VP of Academic Affairs to step down in Spring

by Laura Gomez / Beacon Staff • September 6, 2012

Moore tharp
During her ten years at Emerson, Moore was witness to the college's move from Back Bay to the Theater District.
During her ten years at Emerson, Moore was witness to the college's move from Back Bay to the Theater District.

Linda Moore will step down as vice president of academic affairs at the end of the 2012-2013 school year. After 10 years of serving as the VP of Academic Affairs and 47 years in education and administration, Moore will retire in the year of her 70th birthday.

On Aug. 16, President M. Lee Pelton made the announcement to the Emerson community via email. Moore has made notable contributions to the operations of the college, from hiring distinguished faculty to setting written standards for Emerson’s faculty, he said.

“She’s been a terrific VP and assisted in new projects,” said Pelton during a phone interview with the Beacon. “After classes begin, the search committee will be put together.”
As VP of academic affairs, Moore is responsible for overseeing the Advising Department, the library, the Center for Innovation Teaching and Learning, the Grants Office (CITL), the International Office, and the professional studies department. Moreover, each department dean from every academic disciplines report to her.

Throughout her career at Emerson, Moore helped establish numerous research-based offices dedicated to enhancing learning and support for both students and faculty, in addition to providing financial support for educational projects.

Moore said the college she will be leaving behind in the spring is a far cry from the one she first joined in 2003. During her initial years in office, Moore said Emerson was transitioning out of its previous facilities in Back Bay and establishing its campus in the heart of the Theater District by acquiring buildings like the Tufte in 2003, Piano Row in 2004, Paramount in 2005, and Colonial in 2006.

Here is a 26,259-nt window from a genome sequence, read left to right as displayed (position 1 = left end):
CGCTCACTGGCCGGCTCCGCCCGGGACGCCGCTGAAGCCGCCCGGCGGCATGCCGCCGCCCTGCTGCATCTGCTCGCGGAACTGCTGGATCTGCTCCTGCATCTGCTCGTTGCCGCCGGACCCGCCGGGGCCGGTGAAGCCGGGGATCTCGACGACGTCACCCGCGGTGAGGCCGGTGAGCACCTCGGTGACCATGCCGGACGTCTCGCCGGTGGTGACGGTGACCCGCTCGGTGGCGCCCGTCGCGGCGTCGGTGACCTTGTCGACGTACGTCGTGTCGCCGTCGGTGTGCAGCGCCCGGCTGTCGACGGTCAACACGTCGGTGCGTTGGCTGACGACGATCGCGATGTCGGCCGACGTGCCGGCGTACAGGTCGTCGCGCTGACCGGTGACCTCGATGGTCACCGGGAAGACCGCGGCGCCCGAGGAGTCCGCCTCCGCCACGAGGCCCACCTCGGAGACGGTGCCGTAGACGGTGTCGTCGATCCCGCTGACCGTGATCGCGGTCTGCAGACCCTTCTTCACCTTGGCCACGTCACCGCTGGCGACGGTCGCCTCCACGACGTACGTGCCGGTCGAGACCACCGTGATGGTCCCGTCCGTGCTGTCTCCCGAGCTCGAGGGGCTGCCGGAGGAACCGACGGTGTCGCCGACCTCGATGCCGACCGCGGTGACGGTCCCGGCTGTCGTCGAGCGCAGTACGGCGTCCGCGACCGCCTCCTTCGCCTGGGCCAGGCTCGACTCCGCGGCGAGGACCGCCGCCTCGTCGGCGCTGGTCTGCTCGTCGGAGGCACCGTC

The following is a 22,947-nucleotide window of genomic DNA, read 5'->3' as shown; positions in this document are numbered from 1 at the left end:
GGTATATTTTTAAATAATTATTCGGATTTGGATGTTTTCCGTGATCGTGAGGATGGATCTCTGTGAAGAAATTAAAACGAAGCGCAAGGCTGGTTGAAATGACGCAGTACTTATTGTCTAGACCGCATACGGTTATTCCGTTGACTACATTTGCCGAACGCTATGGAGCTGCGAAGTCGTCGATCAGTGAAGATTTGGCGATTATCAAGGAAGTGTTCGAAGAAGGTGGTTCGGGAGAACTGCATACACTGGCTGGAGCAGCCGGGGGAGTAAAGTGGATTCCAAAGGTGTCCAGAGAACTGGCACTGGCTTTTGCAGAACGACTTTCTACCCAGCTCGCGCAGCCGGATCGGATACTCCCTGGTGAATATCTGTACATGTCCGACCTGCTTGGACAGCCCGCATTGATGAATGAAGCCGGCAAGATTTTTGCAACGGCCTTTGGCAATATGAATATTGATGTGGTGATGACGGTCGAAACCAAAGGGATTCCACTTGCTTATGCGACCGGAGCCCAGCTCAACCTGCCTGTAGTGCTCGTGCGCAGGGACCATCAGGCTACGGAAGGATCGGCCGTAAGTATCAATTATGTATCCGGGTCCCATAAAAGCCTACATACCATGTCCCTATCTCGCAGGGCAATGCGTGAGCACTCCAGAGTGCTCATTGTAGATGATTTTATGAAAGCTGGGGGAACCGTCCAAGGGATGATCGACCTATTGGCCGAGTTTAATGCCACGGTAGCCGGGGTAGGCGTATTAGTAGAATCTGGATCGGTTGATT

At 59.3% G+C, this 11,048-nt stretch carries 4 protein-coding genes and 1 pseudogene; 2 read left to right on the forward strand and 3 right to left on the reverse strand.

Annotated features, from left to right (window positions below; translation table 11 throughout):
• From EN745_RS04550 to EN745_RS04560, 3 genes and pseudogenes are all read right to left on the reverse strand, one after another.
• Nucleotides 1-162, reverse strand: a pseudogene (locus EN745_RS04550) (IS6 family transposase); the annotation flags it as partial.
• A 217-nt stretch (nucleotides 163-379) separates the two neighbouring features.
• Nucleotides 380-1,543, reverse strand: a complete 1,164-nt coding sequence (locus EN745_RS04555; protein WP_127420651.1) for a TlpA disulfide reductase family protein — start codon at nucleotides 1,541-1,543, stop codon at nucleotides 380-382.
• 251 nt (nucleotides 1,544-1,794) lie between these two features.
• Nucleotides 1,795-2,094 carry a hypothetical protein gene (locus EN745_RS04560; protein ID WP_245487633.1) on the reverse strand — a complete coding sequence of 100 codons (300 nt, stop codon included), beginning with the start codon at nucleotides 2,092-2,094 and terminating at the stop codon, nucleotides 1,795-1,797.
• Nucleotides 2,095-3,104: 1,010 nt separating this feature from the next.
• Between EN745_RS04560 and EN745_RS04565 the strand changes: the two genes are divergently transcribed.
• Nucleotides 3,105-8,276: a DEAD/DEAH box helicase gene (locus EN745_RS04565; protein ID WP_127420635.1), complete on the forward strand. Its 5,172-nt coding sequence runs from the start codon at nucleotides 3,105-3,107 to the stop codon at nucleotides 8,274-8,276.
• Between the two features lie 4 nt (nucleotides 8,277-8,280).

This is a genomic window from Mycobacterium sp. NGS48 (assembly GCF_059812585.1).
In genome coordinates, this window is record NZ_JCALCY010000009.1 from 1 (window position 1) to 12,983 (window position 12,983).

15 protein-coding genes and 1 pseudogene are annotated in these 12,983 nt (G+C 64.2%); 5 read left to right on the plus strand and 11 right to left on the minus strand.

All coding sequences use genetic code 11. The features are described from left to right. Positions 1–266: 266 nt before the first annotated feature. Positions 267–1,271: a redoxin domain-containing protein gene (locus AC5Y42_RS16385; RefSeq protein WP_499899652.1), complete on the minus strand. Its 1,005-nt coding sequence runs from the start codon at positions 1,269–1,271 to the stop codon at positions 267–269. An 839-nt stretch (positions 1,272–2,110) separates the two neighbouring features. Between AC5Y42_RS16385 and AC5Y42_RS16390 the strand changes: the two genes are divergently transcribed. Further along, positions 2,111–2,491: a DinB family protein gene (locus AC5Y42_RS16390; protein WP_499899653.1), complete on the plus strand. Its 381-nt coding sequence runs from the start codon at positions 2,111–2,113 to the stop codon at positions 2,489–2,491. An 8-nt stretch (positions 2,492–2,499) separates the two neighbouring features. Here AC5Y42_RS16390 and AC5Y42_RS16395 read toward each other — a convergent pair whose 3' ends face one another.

“I’ve seen a lot of growth, not just in the number of faculty but also growth and changes in the curriculum,” said Moore. “Making sure that we have the courses, faculty offices, and classrooms all present challenges,” she said.

Pelton will chair the national search for Moore’s replacement. He said the search process could take up to a full academic year.
Moore said she had been thinking about retiring a few years ago, but when Jacqueline Liebergott, former president of the college announced her June 2011 retirement in 2009, Moore decided to postpone the date.

“It wasn’t good for both of us to leave at the same time,” she said.

Now, Moore is serving in her position for one more year in order to aid the college in the New England Association of Schools and Colleges (NEASC) reaccreditation process, a thorough and crucial project where, every ten years, faculty, students, and staff put together a self-study report.

Moore said the aspect of Emerson she enjoys and will miss the most arethe students.

“Clearly, the students. The students are so energetic and creative,” she paused and smiled, “They really do inspire me; I truly enjoy it.”
“I’ve been in school since I was four,” she said amidst laughter, “so I either have to go back into some remedial education or I should be graduating.”

Moore said she hopes her replacement will have a vast knowledge of the different disciplines, an understanding of the unique qualities that make Emerson a special place and an appreciation for what those are, and certainly a commitment to excellence in academics, she said.

After a long career that began in 1966 as a teacher, Moore said she looks forward to enjoying time with her family and grandchildren.